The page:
Virtually Within Reach

3D image

Photo copyright Andy & Yu Kai Tan

Employing 3D-scanning technology to create computerized models of objects
in Wesleyan’s collections, the new Environmental Archaeology Lab is facilitating
a powerful new mode of remote learning.

During a regular academic year, many faculty use Wesleyan’s collections—including archaeological artifacts, ethnographic objects, fossils, and natural history specimens—for hands-on teaching. The ability to touch, share, investigate, and inspect an object or artifact firsthand invariably deepens the discussion around it.

During the COVID-19 pandemic, however, collections have been mostly off limits for in-person learning.

Wesleyan’s new Environmental Archaeology Lab (EAL) is attempting to fill that gap by increasing access to all University collections. By using a 3D-projected light scanner and accompanying “stitching” software, a team of students has already transformed more than 185 cultural objects into detailed computerized models. Users are able to move the 3D models 360 degrees on a screen and have the ability to view every angle of the object with the slide of a mouse.

A host of different classes have already requested the 3D scans during the 2020–21 academic year, including Introduction to Archaeology; East Asian Archaeology; Environmental Archaeology; Mass Extinctions in the Oceans; Buddhist Art and Architecture; Survey of Greek Archaeology and Art; and The Secrets of Ancient Bones.

“Under normal circumstances, these classes have a heavy component of in-person tactile learning with actual objects/specimens,” explained EAL member Andy Tan ’21. “With our switch to online teaching, 3D scans of these objects allow students to retain access to object-based learning, albeit virtually, and to gain practical skills through viewing 3D scans from multiple perspectives.”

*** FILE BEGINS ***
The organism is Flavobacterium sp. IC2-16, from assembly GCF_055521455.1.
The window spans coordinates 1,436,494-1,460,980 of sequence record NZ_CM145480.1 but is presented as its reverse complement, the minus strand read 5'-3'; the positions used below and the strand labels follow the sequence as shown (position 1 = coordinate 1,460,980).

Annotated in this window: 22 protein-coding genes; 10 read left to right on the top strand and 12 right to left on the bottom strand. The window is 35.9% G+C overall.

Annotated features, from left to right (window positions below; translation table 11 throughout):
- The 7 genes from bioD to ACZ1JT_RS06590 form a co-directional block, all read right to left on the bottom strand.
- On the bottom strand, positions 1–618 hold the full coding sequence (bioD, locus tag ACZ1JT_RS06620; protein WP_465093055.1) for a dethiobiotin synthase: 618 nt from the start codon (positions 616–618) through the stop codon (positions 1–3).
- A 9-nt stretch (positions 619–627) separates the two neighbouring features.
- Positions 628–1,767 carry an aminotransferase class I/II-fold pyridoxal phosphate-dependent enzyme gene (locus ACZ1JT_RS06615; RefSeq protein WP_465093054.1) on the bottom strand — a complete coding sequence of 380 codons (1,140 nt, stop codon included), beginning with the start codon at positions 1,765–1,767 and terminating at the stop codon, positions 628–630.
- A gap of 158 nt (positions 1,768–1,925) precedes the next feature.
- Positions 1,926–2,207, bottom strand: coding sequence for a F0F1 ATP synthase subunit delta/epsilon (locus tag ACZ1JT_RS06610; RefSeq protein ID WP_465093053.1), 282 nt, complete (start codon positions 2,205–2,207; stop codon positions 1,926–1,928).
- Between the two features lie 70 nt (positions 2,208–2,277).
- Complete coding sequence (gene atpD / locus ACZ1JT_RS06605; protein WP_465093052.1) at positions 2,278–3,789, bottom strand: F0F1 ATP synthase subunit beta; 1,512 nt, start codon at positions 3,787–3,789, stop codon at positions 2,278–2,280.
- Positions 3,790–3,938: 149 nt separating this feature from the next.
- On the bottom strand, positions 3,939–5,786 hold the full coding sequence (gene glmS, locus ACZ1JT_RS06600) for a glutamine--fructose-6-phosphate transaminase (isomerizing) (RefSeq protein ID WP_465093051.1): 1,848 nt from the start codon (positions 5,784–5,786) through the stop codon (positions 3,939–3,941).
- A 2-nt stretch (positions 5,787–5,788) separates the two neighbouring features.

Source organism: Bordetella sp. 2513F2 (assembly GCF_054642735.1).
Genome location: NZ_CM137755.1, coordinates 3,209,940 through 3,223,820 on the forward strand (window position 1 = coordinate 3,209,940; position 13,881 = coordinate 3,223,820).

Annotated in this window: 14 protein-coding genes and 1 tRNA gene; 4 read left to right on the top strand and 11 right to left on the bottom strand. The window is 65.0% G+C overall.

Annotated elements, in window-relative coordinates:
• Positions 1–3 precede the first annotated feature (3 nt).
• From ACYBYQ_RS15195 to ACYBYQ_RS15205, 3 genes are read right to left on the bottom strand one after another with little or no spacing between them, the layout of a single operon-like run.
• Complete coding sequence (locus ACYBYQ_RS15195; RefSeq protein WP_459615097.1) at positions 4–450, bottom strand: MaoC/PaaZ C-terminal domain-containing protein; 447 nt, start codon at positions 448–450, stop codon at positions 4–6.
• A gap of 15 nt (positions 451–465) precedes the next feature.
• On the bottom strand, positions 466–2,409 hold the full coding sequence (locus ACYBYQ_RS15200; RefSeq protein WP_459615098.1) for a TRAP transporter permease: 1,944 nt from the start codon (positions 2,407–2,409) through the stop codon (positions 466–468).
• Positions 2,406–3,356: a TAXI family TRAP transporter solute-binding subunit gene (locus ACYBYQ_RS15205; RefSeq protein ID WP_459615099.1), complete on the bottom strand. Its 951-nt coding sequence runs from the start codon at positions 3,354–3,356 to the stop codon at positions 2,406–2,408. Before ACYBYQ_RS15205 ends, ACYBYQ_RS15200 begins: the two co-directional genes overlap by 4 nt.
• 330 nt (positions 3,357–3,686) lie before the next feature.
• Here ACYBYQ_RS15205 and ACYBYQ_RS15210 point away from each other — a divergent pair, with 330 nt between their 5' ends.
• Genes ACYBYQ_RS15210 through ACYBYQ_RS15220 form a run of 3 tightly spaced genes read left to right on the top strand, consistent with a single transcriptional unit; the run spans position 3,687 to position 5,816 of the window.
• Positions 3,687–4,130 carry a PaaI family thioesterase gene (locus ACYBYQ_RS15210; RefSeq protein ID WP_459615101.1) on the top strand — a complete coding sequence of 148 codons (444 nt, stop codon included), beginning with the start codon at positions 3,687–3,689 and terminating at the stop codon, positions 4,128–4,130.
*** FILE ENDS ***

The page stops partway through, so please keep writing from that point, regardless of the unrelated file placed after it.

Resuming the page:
The Artec Space Spider–brand 3D scanner is housed in the EAL, and managed by Katherine Brunson, assistant professor of archaeology. The interdepartmental project is shared and supported by Wesleyan’s Archaeology and Anthropology Collection (AAC), the Archaeology Program, Biology Department, College of Integrative Sciences, Earth and Environmental Sciences Department, Classical Studies Department, the College of East Asian Studies, Olin Library, Academic Affairs, and others. Ellen Thomas, Harold T. Stearns Professor of Integrative Sciences, and Ann Campbell Burke, professor of biology, also oversee the 3D scanning project.

During the summer of 2020, and under Brunson’s guidance, the pioneering team of Andy Tan, graduate student Yu Kai Tan ’20, and Haley Brumberger ’20 started fine-tuning and perfecting protocols and techniques and assisted faculty in using 3D-scanned models in their teaching and research endeavors.

“As head technicians on 3D scanning, the trio is currently training more students to become proficient at using the equipment, and to introduce them to advanced model-making techniques,” Brunson said.

Andy Tan uses a 3D scanner
Andy Tan uses a 3D scanner to create a digital model of a bobcat skull for Wesleyan’s osteological comparative collections. Having models for a variety of taxa will be useful in future semesters when faculty teach comparative anatomy. Photo by Olivia Drake MALS ’08

Although 3D models cannot adequately replace the use of actual objects, they allow for scientific analysis of items that are too fragile, unstable, or too valuable to undergo frequent handling.

“Researchers can view the 3D scans of objects from anywhere on the planet, then decide if the object suits their needs before traveling to study them in person,” Yu Kai Tan said. “This is especially pertinent for equity in resource access for traditionally marginalized groups, nations, or institutions with less means or that are geographically distant from collections.”

Nevertheless, the actual object itself has irreplaceable value, Yu Kai Tan said. The weight, material, translucency, and molecular data such as chemical trace cannot be extracted from 3D scans. “And as always, there is that intimate presence of objects that cannot be substituted by a virtual presence—this is why people still flock to the Louvre instead of simply looking up ‘Mona Lisa’ on Wikimedia Commons,” he said.

Members of the EAL anticipate several interdisciplinary, campus-wide collaborations throughout 2021, including working with Wesleyan’s Integrated Design, Engineering, and Applied Sciences (IDEAS) program. Once a scan is complete, it can be embedded on websites, blogs, PowerPoint presentations, online StoryMap exhibits, and even printed on a 3D printer. Says Yu Kai Tan, “The possibilities [of 3D scanning] are vast and expanding.”